Models of Regioselectivity (Likely Sites of Metabolic Attack) for Human Cytochrome P450 Enzymes 1A2, 2A6, 2B6, 2C8, 2C19, 2C9, 2D6, 2E1, and 3A4

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Metabolism plays a critical role in the bioavailability of drugs and in drug-drug interactions. The cytochrome P450 enzymes (CYPs) are probably the most important class of Phase I metabolizing enzymes accounting for the majority of Phase I metabolic transformations of most drugs. Knowledge of the specific metabolites resulting from these transformations is often important in understanding toxicities, efficacy (in the case of prodrugs), and clearance along with many other key aspects of drug pharmacokinetics. Complementing our substrate classification models, we have also developed models for predicting atomic sites of metabolic oxidation for CYP isoforms 1A2, 2A6, 2B6, 2C8, 2C19, 2C9, 2D6, 2E1, and 3A4. (Click here for a few examples.) These five CYPs account for ~90-95% of CYP-mediated reactions. Tools for generating the likely metabolite(s), given the specific atomic site(s) of metabolism are in development, as is extension of the substrate classification and site of oxidation models to additional CYP isoforms.

The datasets used to train the models make use of our own extensively curated and updated version of the Accelrys Metabolite database (distributed as the Symyx Metabolite database prior to the merger of Symyx and Accelrys) for the majority of reactions and associated literature references. Other data sources included published datasets of sites of metabolism and general review articles. The data underwent substantial curation based on information contained in original literature citations as well as additional references found in the course of this work. These curation updates included corrections to reactant and product structures, CYP assignments, and often additional sites identified in more recent publications. Some site assignments were removed when further literature investigations revealed the particular reaction in question was mediated by a different CYP or even a non-CYP enzyme.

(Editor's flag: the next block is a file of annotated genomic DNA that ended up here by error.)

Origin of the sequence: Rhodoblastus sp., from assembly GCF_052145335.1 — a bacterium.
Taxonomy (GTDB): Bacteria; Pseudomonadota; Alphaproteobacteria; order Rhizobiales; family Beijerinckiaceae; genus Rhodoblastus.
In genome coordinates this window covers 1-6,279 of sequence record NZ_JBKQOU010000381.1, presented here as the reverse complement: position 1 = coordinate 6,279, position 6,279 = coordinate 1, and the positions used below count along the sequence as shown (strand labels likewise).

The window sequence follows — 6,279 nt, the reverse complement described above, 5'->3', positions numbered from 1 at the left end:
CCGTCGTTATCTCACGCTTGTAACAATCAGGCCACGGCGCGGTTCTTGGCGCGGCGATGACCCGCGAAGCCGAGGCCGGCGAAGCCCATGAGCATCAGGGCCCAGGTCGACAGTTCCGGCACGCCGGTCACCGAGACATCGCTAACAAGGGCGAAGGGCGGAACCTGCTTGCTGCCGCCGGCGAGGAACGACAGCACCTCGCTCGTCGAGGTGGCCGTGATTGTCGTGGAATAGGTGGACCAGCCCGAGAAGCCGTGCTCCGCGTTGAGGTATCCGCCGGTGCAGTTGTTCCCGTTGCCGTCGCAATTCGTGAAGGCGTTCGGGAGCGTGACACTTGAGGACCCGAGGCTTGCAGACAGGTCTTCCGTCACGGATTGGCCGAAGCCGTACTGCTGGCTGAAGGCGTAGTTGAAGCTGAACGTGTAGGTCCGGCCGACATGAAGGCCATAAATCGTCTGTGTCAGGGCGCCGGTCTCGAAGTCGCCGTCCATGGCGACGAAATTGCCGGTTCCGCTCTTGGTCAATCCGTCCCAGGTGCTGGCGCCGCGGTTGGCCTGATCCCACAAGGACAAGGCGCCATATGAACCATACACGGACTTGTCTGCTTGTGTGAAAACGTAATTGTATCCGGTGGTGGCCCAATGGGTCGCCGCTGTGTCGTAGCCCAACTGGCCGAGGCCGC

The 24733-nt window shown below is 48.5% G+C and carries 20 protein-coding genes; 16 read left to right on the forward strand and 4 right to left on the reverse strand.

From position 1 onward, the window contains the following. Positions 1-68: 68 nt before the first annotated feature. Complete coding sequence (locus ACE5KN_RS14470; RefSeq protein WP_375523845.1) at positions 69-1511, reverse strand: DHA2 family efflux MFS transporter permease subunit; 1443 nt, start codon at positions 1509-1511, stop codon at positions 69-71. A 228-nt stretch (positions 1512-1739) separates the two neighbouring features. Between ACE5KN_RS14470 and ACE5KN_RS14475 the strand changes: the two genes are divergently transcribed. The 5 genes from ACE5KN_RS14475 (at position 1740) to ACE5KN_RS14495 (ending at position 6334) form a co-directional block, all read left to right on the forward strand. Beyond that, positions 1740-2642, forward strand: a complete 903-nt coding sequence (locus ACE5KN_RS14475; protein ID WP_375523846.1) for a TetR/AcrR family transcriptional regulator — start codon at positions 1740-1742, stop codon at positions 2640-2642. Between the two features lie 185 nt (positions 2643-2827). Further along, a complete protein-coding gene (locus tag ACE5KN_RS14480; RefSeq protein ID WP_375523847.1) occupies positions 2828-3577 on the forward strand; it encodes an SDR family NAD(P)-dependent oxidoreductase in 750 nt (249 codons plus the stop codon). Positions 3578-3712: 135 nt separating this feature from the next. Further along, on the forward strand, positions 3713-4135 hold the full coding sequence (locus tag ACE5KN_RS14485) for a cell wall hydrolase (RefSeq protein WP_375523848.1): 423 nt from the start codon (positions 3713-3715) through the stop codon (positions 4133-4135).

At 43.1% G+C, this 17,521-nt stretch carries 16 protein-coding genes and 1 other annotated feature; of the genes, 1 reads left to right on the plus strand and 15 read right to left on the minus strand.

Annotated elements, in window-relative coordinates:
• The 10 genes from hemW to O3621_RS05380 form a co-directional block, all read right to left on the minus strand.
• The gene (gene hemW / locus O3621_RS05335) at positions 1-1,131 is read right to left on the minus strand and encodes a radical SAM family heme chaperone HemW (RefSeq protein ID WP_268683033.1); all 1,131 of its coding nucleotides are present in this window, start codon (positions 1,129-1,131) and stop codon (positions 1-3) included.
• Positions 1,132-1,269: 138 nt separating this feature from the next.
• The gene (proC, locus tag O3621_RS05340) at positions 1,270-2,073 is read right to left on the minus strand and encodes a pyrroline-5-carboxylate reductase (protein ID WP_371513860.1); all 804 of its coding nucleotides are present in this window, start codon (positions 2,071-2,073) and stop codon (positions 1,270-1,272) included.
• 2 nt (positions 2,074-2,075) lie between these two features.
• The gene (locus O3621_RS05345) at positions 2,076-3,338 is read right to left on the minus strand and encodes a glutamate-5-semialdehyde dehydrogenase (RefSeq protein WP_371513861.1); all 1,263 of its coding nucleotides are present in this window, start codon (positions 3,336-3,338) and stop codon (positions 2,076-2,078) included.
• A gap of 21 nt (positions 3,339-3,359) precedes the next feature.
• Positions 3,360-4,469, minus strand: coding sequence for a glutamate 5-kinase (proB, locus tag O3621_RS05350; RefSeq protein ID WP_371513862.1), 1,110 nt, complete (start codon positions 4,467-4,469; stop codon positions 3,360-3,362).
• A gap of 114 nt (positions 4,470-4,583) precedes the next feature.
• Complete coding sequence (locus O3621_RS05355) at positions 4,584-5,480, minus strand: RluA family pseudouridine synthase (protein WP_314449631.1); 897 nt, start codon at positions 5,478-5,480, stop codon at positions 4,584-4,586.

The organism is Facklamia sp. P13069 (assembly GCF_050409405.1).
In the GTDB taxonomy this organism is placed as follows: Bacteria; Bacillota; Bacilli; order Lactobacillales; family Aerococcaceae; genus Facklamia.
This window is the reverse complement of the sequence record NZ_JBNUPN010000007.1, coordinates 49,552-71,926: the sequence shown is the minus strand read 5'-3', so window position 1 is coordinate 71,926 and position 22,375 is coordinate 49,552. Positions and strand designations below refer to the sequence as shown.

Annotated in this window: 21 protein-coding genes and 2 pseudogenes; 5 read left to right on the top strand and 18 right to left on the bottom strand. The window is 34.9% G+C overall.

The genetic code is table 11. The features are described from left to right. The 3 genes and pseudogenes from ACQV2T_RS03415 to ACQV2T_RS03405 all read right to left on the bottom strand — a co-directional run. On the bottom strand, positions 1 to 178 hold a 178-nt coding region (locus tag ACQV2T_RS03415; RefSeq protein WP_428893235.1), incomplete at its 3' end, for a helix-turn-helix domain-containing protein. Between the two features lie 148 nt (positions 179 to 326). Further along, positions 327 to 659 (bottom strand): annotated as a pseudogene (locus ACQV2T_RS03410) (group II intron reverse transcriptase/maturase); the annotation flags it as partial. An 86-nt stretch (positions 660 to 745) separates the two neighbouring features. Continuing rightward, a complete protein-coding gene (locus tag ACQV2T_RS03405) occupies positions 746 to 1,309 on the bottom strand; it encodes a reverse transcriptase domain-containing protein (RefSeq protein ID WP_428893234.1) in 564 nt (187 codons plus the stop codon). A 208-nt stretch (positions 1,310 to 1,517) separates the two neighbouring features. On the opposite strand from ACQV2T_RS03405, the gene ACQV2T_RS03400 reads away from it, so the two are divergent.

AP_Metabolite_7.png
Molecule-based performance of CYP 450 site models. "Top N" columns show a percentage of molecules correctly classified when one of the top N scoring atoms is an observed site of metabolism.

Each candidate atom of a molecule receives a continuous score (a propensity towards metabolic attack) from the site model for a given CYP. The highest scoring atom of a given molecule is classified as a site (unless the score is below a predetermined threshold) and all other atoms of that molecule within a predetermined fraction of that score are also assigned as sites. The atomic scores and the site assignments may be viewed in the Structure Visualization window within ADMET Predictor. A sample display of atomic CYP scores is shown below:

AP_Metabolite_1.png

The scores range from 0-1000 with higher scores indicating a greater likelihood of being a metabolic site. The highest scoring atom is highlighted with a red hashed circle. Other atoms with scores near the maximum are also highlighted (none in this case). Atoms that are not candidate sites are not assigned a score.

It is critical to bear in mind that the models were trained on known substrates of a given CYP enzyme. Many factors determine WHETHER a molecule is actually an observed substrate, conditions-dependent chemical kinetics being one of them. The atom properties that make it a site of metabolism are independent of whether or not the molecule is a substrate and, hence, can be metabolized. Consequently, the site prediction displays depend on the corresponding CYP substrate classification models described below. If the molecule is predicted to be a non-substrate, then the corresponding Structure Visualization display does show predicted sites highlighted with gray (rather than red) hashed circles as seen below. In other words, gray highlights mean: "this/these would be likely atomic site(s) if the molecule were a substrate".

AP_Metabolite_2.png

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Substrate Classification Models for Cytochrome for Human Cytochrome P450 Enzymes 1A2, 2A6, 2B6, 2C8, 2C19, 2C9, 2D6, 2E1, and 3A4

ADMET Predictor human P450 substrate classification package includes models that can predict if a given chemical structure is a substrate or not of these five P450 isozymes in Phase 1 metabolism processes.

The P450 substrate/non-substrate data sets were compiled from the Accelrys Metabolite database, Drugbank database, as well as other public resources. Significant data curation efforts have been carried out with the original research literature. A large number of errors in the literature and databases, such as incorrect chemical structures and incorrect enzyme information, have been identified and corrected.

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Performance of substrate models of Cytochrome P450: 1A2, 2C19, 2C9, 2D6, and 3A4.


Inhibition Models for Human Cytochrome P450 Enzymes 1A2, 2C19, 2C9, 2D6, and 3A4